Friday November 5, 1999
Unlikely material can inspire exceptional films: witness "The Insider." What could sound less promising than the legal fuss surrounding one man's indecision about telling what he knows about cigarettes, unless it's the internal wranglings of a television network's news division? But it is the triumph of this Michael Mann-directed film that those iffy scenarios result in a compelling drama, as notable for the importance of what it has to say as for the riveting skill with which it's said.
Mann's involvement, as co-screenwriter (with Eric Roth) as well as director, is the tip-off that something is afoot. As his credits ("Heat," "Thief," "The Last of the Mohicans," TV's "Miami Vice") indicate and this film underlines, Mann practically mainlines intensity, and he uses his instinct for dramatic storytelling to fill every bit of this two-hour, 38-minute film with passion and tension.
In fact the argument could be made that Mann's career has been preparation for telling the based-on-fact parallel stories of Jeffrey Wigand, arguably the most significant anti-smoking source to come from the heart of Big Tobacco and one of the keys to a recent $246-billion settlement against the industry, and Lowell Bergman, the "60 Minutes" producer who fought to get his story on the air. Not only is "The Insider" fiercely directed, not only does it have memorable starring performances from Al Pacino and the marvelous Russell Crowe, but it has a tale to tell that is both substantial and significant.
For as much as anything else, "The Insider" is a paradigmatic slice of 20th century America, a look at who we are and at what drives us as individuals and a society. It's a scathing attack on the power of serious money and the chilling effect corporate might can have on the ability to disseminate the truth.
At its core, however, "The Insider" is a story of, as someone says, "ordinary people under extraordinary pressure." It shows how difficult and torturous it can be to do the right thing on an individual level and, most important, what bravery actually means and how little the faces and personalities of heroes fit our often simplistic preconceptions.
To tell this story, screenwriters Roth (an Oscar winner for "Forrest Gump") and Mann, working from Marie Brenner's excellent Vanity Fair piece, have made considerable and unapologetic use of dramatic license. Hardly a documentary (and even they manipulate), "The Insider" uses real names but does not hesitate to embellish or fictionalize situations when it suits its purposes, which include greatly enhancing Bergman's role in events to build him into more of a conventional hero. But peripheral fabrications notwithstanding, the core story the film tells, the issues it raises, remain dead-on accurate.
"The Insider" starts in the most unlikely place, an unidentified Middle Eastern city where a man is being blindfolded for a meeting with a leader of the terrorist Hezbollah organization. The man is Bergman (Pacino), a producer for "60 Minutes," and when the sheik in question asks why he should agree to an interview with "the pro-Zionist American media," Bergman unhesitatingly replies, "Because it's the highest-rated, most respected television newsmagazine in America."
That opening establishes several crucial points, not the least of which is Bergman's loyalty to and belief in "60 Minutes" and its mainstay Mike Wallace (Christopher Plummer), whose producer and alter ego he's been for 14 years. It also shows Bergman as the pragmatic go-to guy, the producer-as-fixer adept at convincing even the most reluctant subjects to come forward and talk.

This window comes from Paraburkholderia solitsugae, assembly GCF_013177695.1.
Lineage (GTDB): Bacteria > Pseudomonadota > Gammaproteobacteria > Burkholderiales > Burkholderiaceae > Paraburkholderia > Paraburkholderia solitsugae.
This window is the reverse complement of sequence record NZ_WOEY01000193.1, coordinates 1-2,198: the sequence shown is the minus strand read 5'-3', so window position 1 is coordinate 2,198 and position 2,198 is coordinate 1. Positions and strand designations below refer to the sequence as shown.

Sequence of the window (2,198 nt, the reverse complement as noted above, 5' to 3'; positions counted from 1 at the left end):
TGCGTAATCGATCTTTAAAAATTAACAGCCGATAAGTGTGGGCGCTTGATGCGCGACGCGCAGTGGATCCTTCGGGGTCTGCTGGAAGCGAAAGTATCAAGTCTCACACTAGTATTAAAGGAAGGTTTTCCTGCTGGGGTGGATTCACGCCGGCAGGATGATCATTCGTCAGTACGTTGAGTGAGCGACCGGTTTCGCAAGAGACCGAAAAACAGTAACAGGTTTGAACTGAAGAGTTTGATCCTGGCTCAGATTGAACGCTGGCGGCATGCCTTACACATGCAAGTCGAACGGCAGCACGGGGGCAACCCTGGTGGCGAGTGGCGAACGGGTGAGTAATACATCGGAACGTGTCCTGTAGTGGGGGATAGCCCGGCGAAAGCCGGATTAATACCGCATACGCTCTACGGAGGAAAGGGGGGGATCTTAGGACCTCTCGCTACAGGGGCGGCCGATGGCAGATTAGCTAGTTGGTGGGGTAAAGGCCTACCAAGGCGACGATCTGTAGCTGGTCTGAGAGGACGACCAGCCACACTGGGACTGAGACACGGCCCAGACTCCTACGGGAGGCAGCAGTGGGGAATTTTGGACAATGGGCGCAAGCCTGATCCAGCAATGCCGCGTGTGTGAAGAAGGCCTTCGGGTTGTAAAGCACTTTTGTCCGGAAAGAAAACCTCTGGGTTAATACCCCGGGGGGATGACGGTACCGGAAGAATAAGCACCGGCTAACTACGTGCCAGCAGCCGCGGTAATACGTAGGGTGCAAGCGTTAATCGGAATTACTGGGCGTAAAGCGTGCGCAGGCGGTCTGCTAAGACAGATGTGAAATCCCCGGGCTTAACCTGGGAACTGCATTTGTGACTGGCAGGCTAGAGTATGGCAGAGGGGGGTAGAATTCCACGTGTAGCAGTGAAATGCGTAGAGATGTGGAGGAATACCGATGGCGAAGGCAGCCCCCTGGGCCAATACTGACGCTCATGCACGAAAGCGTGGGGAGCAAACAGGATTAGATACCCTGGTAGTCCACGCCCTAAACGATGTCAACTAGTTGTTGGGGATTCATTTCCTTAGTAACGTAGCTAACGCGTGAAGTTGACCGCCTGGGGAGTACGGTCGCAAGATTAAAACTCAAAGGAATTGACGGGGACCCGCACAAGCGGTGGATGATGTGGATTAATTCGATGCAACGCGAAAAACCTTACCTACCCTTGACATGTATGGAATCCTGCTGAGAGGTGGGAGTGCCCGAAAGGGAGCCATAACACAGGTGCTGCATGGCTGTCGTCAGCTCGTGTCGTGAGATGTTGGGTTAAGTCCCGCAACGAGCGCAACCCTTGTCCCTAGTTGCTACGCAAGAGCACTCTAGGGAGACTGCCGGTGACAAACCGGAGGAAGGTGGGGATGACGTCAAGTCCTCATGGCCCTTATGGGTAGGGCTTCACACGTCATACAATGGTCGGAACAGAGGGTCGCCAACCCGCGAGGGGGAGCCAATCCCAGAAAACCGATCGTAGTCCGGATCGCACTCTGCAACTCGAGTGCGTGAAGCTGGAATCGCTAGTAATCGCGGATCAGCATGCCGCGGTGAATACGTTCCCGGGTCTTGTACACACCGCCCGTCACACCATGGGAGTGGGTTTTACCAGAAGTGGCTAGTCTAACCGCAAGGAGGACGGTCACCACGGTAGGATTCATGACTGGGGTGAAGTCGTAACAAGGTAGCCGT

An operative both within and against the system--a role that in some ways echoes the actor's earlier work in "Serpico"--Bergman is one of Pacino's best, most alive characterizations. It allows him to be natural and powerful, to hold the screen and convince us of someone's sincerity without resorting to mannerisms or well-worn tricks.
Able to match him stride for stride is the virtuoso Australian actor Crowe. Known to art-house viewers for his award-winning roles in that country's "Proof" and "Romper Stomper," Crowe's ability to project internal complexity electrified a wider audience as the love of Kim Basinger's life in "L.A. Confidential." A powerhouse actor who joins an old-fashioned masculine presence with an unnerving ability to completely disappear inside a role, Crowe not only has made himself look like Wigand, he even duplicates the complex personality journalist Brenner described as "prickly, isolated and fragile. . . . There's a wary quality in his face, a mysterious darkness."
When Wigand is introduced on a sunny afternoon in 1993, he and Bergman are not even aware of each other's existence. It's not a good day for the pin-striped scientist, head of research and development for Brown & Williamson, one of the biggest tobacco companies. He's just been fired, in part, we eventually learn, for objecting to measures the company wants to take to make its products more addictive.
With a comfortable lifestyle, a Southern belle wife (Diane Venora) and two children, one of whom has expensive medical problems, Wigand is not eager to jeopardize his B&W settlement or the health insurance that comes with it. Prodded by company president Thomas Sandefur (Michael Gambon), he signs a pair of confidentiality agreements, but though he doesn't necessarily look it, Wigand is a person who does not respond well to being pushed around. There is an unexpected fury in him, a rigid core that cannot be quashed or ignored, a core that Bergman will come to both fear and admire.